Funeral services were held from the Presbyterian church at Morristown Wednesday at 2 p.m. The rites were largely attended by friends whose associations with the pioneer cattleman dated back over half a century. Rev. Martin Hyink pastor of Spencer Memorial Presbyterian church of Lemmon officiated at the services. pall bearers, chosen from among close friends were Guy Chesrown, Clyde Palmer, Joe Chesrown, J.G. Striegel, S.L.. Tysdale and F.C. Casey. Burial was made in the Morristown cemetery by the grave of his wife who passed away in 1931.
John Henry Spicer was born at Mount Forest, Ontario, Canada, Sept. 6, 1857. He received his education and grew to young manhood in his native land. After completing his schooling he learned his trade of a stone mason.
He was married in Ontario, Jan. 8, 1890 to Mary J. Smith of Holstein, that province. Three years later they came to the United States. They located at Winona, N.D., across the river from Fort Yates which was then known as one of the strongest army posts in the middle west. For a number of years he was employed at the fort in construction work. Among his many achievements was the buildings of the Skyrock monument which still stands at the Sioux county seat.
At Winona also, tragedy cast its shadow. One morning in 1897 he went to the homestead of his brother, Thomas, north of that city to find that the family had been massacred by the Indians during the night. Six members lay dead. Only two escaped, one of whom is still living. The troops took up the trail of the guilty band and they were soon brought to justice at Fort Yates. His brother had been a missionary to the Indians since locating on the homestead near Winona.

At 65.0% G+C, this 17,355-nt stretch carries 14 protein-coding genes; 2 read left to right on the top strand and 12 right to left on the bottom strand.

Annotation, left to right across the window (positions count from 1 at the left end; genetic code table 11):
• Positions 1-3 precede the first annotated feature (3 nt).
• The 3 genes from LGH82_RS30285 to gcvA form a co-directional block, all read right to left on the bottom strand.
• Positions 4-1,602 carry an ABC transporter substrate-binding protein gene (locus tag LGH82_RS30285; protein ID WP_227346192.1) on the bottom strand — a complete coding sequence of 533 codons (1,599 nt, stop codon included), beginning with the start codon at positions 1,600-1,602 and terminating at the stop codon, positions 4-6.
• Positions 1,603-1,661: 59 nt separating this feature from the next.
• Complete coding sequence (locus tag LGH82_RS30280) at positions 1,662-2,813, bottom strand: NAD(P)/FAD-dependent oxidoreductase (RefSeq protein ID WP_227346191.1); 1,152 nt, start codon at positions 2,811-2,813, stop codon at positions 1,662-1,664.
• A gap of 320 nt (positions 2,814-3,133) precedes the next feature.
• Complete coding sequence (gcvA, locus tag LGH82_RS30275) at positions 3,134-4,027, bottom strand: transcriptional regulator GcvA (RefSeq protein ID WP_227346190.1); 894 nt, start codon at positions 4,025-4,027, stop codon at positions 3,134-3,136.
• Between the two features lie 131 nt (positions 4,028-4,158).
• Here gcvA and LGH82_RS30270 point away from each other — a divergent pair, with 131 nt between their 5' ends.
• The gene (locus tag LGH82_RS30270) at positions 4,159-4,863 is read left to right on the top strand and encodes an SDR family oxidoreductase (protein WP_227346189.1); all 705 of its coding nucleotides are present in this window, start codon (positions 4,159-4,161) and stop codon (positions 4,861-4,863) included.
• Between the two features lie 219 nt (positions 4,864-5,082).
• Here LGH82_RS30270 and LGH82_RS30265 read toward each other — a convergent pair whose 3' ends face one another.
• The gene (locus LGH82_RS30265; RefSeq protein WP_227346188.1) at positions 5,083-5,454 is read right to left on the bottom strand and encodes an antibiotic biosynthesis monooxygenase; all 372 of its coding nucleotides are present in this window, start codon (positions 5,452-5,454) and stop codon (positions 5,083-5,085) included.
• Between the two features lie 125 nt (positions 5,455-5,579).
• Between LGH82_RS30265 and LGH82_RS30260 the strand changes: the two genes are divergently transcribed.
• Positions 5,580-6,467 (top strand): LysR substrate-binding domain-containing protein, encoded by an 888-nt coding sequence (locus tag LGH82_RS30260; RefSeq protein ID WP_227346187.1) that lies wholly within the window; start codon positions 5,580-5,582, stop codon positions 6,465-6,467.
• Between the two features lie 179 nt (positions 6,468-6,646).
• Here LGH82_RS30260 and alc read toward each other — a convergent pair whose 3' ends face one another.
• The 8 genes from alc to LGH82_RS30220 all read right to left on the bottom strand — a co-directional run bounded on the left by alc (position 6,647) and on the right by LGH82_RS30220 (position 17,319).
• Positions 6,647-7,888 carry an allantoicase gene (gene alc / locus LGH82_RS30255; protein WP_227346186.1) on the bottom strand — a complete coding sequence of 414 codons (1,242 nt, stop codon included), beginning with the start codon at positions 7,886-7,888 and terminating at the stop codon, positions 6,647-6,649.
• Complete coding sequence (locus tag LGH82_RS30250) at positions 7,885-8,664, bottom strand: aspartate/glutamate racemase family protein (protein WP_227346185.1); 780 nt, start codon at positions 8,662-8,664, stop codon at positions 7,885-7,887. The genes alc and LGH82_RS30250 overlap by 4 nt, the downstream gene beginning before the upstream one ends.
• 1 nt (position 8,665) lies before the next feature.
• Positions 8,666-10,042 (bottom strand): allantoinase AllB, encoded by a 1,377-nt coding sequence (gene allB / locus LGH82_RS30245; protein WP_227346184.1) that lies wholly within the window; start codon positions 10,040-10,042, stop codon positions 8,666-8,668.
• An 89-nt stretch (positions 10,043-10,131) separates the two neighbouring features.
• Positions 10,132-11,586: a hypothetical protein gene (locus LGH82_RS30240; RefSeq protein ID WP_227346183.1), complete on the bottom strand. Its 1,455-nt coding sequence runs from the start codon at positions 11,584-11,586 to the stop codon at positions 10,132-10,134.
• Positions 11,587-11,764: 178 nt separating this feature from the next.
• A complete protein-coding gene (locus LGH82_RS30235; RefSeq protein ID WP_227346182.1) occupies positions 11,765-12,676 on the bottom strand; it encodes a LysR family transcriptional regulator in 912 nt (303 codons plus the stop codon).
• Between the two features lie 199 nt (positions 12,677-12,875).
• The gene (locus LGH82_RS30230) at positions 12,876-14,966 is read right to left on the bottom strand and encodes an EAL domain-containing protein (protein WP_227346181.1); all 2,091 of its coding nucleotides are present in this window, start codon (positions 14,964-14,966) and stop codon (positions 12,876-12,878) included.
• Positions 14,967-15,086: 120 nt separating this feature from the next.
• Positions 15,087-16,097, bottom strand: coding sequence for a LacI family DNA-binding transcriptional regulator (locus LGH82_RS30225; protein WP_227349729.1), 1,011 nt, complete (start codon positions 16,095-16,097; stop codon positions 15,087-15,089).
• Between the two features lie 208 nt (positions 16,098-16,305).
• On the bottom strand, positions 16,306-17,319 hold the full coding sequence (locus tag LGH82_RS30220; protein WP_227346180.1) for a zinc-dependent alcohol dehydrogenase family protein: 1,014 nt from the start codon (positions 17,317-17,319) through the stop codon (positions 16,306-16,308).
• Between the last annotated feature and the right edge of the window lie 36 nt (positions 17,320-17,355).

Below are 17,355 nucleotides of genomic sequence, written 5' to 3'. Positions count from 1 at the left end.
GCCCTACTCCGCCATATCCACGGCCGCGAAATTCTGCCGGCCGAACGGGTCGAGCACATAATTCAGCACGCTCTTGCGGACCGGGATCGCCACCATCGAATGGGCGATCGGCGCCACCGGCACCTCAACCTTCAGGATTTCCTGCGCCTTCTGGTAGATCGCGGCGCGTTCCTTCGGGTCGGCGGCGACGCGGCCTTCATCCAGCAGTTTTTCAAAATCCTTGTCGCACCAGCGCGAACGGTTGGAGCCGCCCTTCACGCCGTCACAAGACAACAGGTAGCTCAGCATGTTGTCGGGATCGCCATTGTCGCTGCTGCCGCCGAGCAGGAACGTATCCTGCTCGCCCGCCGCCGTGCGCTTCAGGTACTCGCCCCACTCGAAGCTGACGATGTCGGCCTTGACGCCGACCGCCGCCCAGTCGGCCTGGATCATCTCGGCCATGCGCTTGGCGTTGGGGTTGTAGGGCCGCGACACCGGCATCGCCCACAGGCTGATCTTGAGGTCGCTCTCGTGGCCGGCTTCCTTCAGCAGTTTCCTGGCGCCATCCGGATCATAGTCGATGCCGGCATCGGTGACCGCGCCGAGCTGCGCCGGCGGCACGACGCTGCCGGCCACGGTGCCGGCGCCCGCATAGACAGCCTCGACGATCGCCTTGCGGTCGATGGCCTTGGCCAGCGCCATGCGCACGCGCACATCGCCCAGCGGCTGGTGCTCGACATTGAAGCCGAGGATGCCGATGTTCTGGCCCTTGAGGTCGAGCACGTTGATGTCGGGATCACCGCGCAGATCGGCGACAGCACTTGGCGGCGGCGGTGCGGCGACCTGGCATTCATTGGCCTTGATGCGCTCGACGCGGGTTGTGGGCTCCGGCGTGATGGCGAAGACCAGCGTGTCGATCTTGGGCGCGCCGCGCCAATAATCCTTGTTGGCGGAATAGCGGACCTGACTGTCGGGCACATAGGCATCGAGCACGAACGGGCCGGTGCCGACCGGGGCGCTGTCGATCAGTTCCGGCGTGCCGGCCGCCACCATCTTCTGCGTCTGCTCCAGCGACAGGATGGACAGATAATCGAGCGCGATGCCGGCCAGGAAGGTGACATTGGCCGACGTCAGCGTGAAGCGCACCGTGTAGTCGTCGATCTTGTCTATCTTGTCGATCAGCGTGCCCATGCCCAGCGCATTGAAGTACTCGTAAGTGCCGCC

In 1903, Mr. Spicer broght his family across the Missouri River to locate on a ranch on the Cedar River in Grant county north of Watauga. There he was active in the development of the area and conducted his operations on a large scale for more than a quarter of a century. In 1928, he retired and with Mrs. Spicer, established their home in Morristown. For seven years following her death he continued to live there. In 1938 he came to Lemmon to be near his daughter, Mrs. O.B. Anderson. During his residence in Grant county he took a prominent part in public affairs. For many years he served as township and school district official.
Surviving relatives include three daughters, Mrs. O.B. Anderson of Lemmon, Mrs. John Percy, Pine City Minn., and Mrs. Lyle Sutliff, one son, Chas. Spicer, Watauga, nine grandchildren and nine great grandchildren.

Contributed and Transcribed by Mike Peterson.


Morristown World (South Dakota)
12 November 1970
Pioneer Watauga Area Lady Dies

Funeral Services were held at 2 p.m. November 6 at Bethlehem Lutheran Church in Watauga for Mrs. John C. Spicer, pioneer resident of the Watauga area. Mrs. Spicer died Wednesday, 4th November at Bismarck. Rev. Dennis Hayes officiated at the rites. Pallbearers were Stuart Striegel, John Striegel Jr., Jack Chesrown, Arnold Olson, Lloyd Stewart and Kenneth Ketterling.
Marian Stewart was born Aug. 5, 1888 at Dale, N.D. She received her education there and at Linton. In 1906 she came to Grant County and settled on the Cannonball River 10 miles south of Brisbane. She was married at McIntosh, December 20,1911 to John C. Spicer. They lived eight miles north of Watauga.
Surviving is a daughter Mrs. Ralph(Mary) Katus of Watauga, three grandchildren and eight great grandchildren.

Contributed and Transcribed by Mike Peterson.